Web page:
Figure 2: An illustration of light generation in comparison to proposed droop mechanisms: a) One electron recombines with one hole and the energy is released via a photon (light) b) Self-screening of defects from quantum well carriers (here electrons); once a certain density is reached the carriers overcome the potential barrier and recombine non-radiatively c) Carriers (here electrons) overflow the quantum well(s) and do not contribute to the light generation d) Energy transfer from non-radiative recombination of electron with hole to a third charge carrier (here an electron)
With the model that focuses on defect-mediated loss, the quantum well can be compared to a pot that is not watertight, but has holes in its wall. When water is poured in, it remains within the pot until its level reaches that of the holes. Then, at that point, the water starts to leaks through them, causing filling efficiency to fall.
The leakage-via-defects model can be explained in a similar way, with charge carriers staying in the well when the carrier concentration is low. But when current density increases and carrier concentration rises, the defects in the quantum well become active, behaving as non-radiative recombination centres. Those supporting this view believe that these defects are probably V-pits, which are named after their apparent shape in a cross-sectional view of the crystal. It is argued that V-pits are surrounded by a repulsive potential, which hinders carriers to reach them and recombine there. However, this potential is surpassed as carrier density increases, enabling the activation of V-pits as recombination centres.
Charge carrier overflow can also be explained with the water-in-the-pot metaphor. This time the pot is tilted, so part of the water jet flows beside the pot and fails to contribute to its filling. It is also possible to imagine that if the water is flowing fast, it enters into the pot with such an impact that it splashes out again. Translating this behaviour to that for the LED suggests that the injection efficiency diminishes, due to charge carriers overflowing the quantum wells without recombining radiatively.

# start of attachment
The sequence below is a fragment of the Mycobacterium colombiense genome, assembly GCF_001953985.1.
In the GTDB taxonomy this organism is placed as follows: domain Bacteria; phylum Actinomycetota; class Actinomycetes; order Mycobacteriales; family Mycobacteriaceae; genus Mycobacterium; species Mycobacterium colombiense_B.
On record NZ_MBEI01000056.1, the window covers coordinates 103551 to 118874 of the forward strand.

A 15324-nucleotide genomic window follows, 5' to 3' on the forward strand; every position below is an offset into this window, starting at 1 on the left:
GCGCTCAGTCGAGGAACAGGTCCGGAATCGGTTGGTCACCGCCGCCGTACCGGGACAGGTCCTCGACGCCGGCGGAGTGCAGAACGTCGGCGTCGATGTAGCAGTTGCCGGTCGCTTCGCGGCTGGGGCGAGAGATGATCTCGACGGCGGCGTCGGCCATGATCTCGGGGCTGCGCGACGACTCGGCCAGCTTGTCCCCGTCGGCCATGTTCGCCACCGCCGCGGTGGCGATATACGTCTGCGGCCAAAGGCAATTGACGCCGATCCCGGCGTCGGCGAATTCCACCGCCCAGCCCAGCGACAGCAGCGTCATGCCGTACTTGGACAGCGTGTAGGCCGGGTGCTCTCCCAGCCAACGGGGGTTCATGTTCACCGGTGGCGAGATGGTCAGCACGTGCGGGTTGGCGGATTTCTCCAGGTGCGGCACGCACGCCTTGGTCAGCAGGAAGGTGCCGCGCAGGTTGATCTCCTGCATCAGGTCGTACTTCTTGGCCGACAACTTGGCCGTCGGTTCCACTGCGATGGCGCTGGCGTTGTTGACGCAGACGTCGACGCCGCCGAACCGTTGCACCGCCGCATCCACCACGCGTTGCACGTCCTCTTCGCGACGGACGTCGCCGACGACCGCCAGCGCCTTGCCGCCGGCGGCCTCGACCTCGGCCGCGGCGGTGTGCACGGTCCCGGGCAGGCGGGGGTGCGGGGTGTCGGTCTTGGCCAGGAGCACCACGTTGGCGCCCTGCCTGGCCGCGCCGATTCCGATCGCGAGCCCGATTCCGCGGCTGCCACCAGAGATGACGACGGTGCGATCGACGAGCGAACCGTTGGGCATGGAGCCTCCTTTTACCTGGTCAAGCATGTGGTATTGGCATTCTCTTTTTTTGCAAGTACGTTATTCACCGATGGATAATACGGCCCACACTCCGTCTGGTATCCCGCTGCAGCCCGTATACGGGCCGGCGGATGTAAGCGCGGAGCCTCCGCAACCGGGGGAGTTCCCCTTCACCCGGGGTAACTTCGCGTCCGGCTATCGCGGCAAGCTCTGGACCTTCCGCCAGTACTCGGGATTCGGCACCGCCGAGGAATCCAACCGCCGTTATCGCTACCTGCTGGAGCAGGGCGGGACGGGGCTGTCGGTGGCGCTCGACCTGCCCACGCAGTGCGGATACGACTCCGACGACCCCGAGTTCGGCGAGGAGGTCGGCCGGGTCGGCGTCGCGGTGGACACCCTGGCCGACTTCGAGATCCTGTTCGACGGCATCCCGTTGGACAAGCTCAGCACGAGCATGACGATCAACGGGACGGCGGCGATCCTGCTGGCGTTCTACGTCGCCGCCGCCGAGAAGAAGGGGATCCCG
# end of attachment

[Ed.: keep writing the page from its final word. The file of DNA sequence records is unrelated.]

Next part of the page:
The third popular explanation for droop, Auger recombination, involves a process associated with the interaction of carriers to promote one of them to a higher energy. The additional energy can be given to either an electron or a hole by a process referred to as either "˜electron-Auger' or "˜hole-Auger'. The charge carrier does not maintain its high-energy state for long, but rather relaxes by emitting energy in the form of heat.
The case for Auger
When investigations into droop first began, it was felt that Auger recombination is negligible in blue LEDs, because the probability for this process plummets as the band gap increases. However, when researchers carried out detailed simulations "“ which yielded higher Auger coefficients by taking into account phonon interactions and alloy fluctuations âˆ' it appeared that Auger recombination could be the dominating factor for LED droop. Efforts to build more accurate models for the LED continue to this day.
Experimental investigations to identify the role of Auger have also become increasing sophisticated. Earlier this year a partnership between researchers at the University of California, Santa Barbara, and Ecole Polytechnique observed high-energy electrons from an electrically driven LED. Their interpretation of these interesting experimental results, which are currently subject to controversial discussion, is that the high-energy electrons are the result of an electron-Auger process.
One of the reasons why the debate on droop has gone on for so long is that not only is it challenging to distinguish between electron leakage and Auger recombination, but these processes can be coupled. In addition, it is possible to reproduce the droop curve with models based on leakage and Auger recombination, and the Auger carriers that are generated within the LED have a high enough energy to overcome barriers and thus contribute to leakage.